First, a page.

If you are wondering whether you should add the Cook Islands to your bucket list of places to visit, the answer is yes!
When we were planning our honeymoon, we didn’t think that a pandemic will leave us stranded here and didn’t expect that we will spend here two months.
Well, two months and still counting!
We first arrived in Rarotonga on February 27 and had our return flight to Auckland booked for March 26.
The Cook Islands are a group of 15 islands in the South Pacific. We got to explore Rarotonga, Aitutaki and Atiu island.
We still remember saying to a taxi driver that we didn’t know whether we would stay the whole month or go back earlier.
‘All depends on how we feel in a week’, – we kept saying.
Two months later… and we are still here.
This wasn’t precisely our decision to stay here so long, but the whole situation with the Coronavirus led to this.
And we couldn’t be more grateful to the circumstances that led us to being stranded here.
To be honest, we feel bad to say that we are ‘stuck here’ as this place feels like home.
Everyone is so friendly and helpful, and we couldn’t be more grateful to be here.
Only recently, the Prime Minister announced that the Cook Islands are Covid-19 free.
They carried over 900 tests. The population in Rarotonga is just under 15 000, so almost 9% of the population got tested.
We tried to get back to Europe several times, and every time we booked flights, they got either cancelled or changed.
All this uncertainty made us decide to stop trying and embrace the time we have on the Cook Islands.
From blue water lagoons, white sandy beaches, lush rainforest, to delicious cuisine and one of the friendliest nations, Cook Islands has it all!
From the very first day in Rarotonga, to now – weeks later, we still can’t get enough of this place.
Every direction we go on the island, there’s always something magnificent to look at.
Before the lockdown, we also managed to explore the islands of Aitutaki and Atiu.
We have spent two nights in Aitutaki and three nights in Atiu. Both islands are very different from each other and the main island of Rarotonga.
Aitutaki, an only short 45-minute flight away from Raro, has one of the most beautiful lagoons we have ever seen.
Hop on a short 40-minute flight, and you will land in Atiu – nature lovers paradise.
Atiu only gets about 1700 visitors a year, but it deserves more attention.
One day we were snorkelling on Aitutaki, the next morning exploring Atiu caves. The holiday felt like a dream come true.
The second we got to Aitutaki, everything slowed down even more. On Atiu, it felt like the time stopped completely.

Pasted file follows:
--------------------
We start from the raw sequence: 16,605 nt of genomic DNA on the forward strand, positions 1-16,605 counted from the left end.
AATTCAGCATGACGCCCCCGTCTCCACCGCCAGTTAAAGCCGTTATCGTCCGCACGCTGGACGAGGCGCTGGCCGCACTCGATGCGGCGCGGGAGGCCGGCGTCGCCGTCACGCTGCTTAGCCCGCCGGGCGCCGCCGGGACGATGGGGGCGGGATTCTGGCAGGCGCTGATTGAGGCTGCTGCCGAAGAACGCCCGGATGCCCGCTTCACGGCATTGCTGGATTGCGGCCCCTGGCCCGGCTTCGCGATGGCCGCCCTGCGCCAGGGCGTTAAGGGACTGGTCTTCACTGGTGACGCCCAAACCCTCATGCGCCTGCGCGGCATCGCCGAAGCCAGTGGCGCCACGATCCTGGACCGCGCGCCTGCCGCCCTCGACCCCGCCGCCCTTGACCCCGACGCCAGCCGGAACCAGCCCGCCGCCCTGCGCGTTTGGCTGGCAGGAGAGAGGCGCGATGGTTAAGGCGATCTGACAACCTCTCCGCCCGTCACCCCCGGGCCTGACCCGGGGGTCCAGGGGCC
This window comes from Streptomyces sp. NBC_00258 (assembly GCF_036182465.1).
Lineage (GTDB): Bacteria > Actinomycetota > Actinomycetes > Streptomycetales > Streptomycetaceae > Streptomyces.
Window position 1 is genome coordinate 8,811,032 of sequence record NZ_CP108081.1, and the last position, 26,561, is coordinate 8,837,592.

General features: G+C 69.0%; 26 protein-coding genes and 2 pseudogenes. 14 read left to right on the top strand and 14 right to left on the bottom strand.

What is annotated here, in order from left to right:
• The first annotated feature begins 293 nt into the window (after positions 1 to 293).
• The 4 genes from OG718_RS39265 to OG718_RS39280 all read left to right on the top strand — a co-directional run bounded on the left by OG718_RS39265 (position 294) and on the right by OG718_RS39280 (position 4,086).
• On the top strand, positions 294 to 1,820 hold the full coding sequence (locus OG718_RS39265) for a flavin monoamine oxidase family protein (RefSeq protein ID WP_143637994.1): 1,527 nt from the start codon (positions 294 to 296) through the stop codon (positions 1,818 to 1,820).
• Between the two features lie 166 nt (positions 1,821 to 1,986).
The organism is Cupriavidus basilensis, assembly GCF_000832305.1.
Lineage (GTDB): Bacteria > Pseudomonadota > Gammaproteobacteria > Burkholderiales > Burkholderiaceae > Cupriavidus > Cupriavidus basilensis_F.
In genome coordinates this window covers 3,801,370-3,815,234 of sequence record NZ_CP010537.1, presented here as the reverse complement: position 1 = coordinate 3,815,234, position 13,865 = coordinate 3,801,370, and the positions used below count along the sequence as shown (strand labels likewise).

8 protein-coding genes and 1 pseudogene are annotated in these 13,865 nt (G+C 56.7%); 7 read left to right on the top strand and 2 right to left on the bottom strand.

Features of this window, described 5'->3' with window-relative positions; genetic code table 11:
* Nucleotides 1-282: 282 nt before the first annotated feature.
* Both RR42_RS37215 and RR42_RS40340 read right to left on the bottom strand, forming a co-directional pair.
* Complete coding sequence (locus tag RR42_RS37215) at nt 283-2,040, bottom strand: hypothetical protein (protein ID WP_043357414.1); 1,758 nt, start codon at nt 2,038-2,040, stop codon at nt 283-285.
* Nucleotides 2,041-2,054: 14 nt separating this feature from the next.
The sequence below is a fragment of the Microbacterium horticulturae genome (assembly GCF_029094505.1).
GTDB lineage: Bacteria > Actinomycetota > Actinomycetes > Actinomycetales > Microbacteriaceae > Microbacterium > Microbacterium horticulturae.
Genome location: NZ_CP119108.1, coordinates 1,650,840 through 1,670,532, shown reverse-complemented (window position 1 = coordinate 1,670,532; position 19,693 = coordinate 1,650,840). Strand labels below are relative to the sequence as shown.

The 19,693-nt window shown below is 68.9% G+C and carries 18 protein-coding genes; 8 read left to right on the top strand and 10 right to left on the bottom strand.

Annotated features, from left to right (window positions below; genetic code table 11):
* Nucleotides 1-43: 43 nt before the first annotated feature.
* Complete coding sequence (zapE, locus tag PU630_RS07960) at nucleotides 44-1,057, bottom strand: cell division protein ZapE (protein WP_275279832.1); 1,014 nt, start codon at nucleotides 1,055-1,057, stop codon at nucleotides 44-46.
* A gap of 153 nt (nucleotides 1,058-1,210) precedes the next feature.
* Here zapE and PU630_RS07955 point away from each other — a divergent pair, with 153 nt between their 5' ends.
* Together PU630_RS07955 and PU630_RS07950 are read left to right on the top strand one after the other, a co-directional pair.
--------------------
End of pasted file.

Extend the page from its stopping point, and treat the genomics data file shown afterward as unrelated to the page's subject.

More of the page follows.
We had no idea that weeks later, we will be still in the Cook Islands and planning our return trip to Aitutaki.
The borders are shut now for weeks, with no tourists coming to the island.
Only recently Air Rarotonga resumed flights to the outer island of Aitutaki.
And we will certainly explore more of this beautiful paradise and share our tips in a separate post.
The Cook Islands were supposed to be our last stop on our honeymoon, and we were going to return to Europe end of March.
Then, New Zealand shut their borders overnight, and our flight to Auckland on March 26 got cancelled.
We managed to book seats on a flight going to Los Angeles and onwards to London.
But that got rescheduled and reverted via Washington.
We were afraid to be stranded in the USA, as many countries kept shutting their borders with people ending up stranded at the airports.
After long conversations with family and friends, we decided to wait it out.
The Cook Islands had no cases at that point, and everyone was respecting government rules and restrictions.
We felt good about our decision, found a beautiful beach house with a pool and chilled at the most beautiful beaches on the island.
Days were passing, and we were swimming with the turtles, chilling at a beach or by the pool, went hiking and practised yoga- our daily fun activities.
Finally, we were told that on March 18, Germany organised a flight for all stranded Europeans on Cook Island.
We decided to catch the flight after this decision was made, we immediately started to look into flights to Poland.
Poland, unfortunately, decided to restrict access to the country to non-citizens.
And since we left for our honeymoon straight after we got married, we never legalised our marriage in Poland.
Therefore, even if we got to the Polish border, we could have been denied access to the country.
After many conversations, we decided to stay on the Cook Islands.
The moment we saw the rescue flight taking off, we weren’t sure about our decision.
Today, over two weeks later, we couldn’t be happier with the decision we made then.
Although we aren’t sure when borders will open up, and when we will be able to return home, we are grateful to be here.
The Cook Islands are officially Covid-19 free and most of the restrictions are now lifted.
We get to go to restaurants, relax on the beach, have a cocktail, and meet others who decided to stay here too.
Life in the Cook Islands is beautiful.
Being stranded made us realise how lucky we are to be here.
The Cook Islands are one of the most beautiful places we have visited on our travels.
We are so excited to be able to call this paradise home for now.
If you haven’t been here, make sure to add this breathtaking destination to your bucket list.
Once the borders open up again, and it is safe to travel.
Until then, Meitaki maata for reading our post.
Steve and Sabina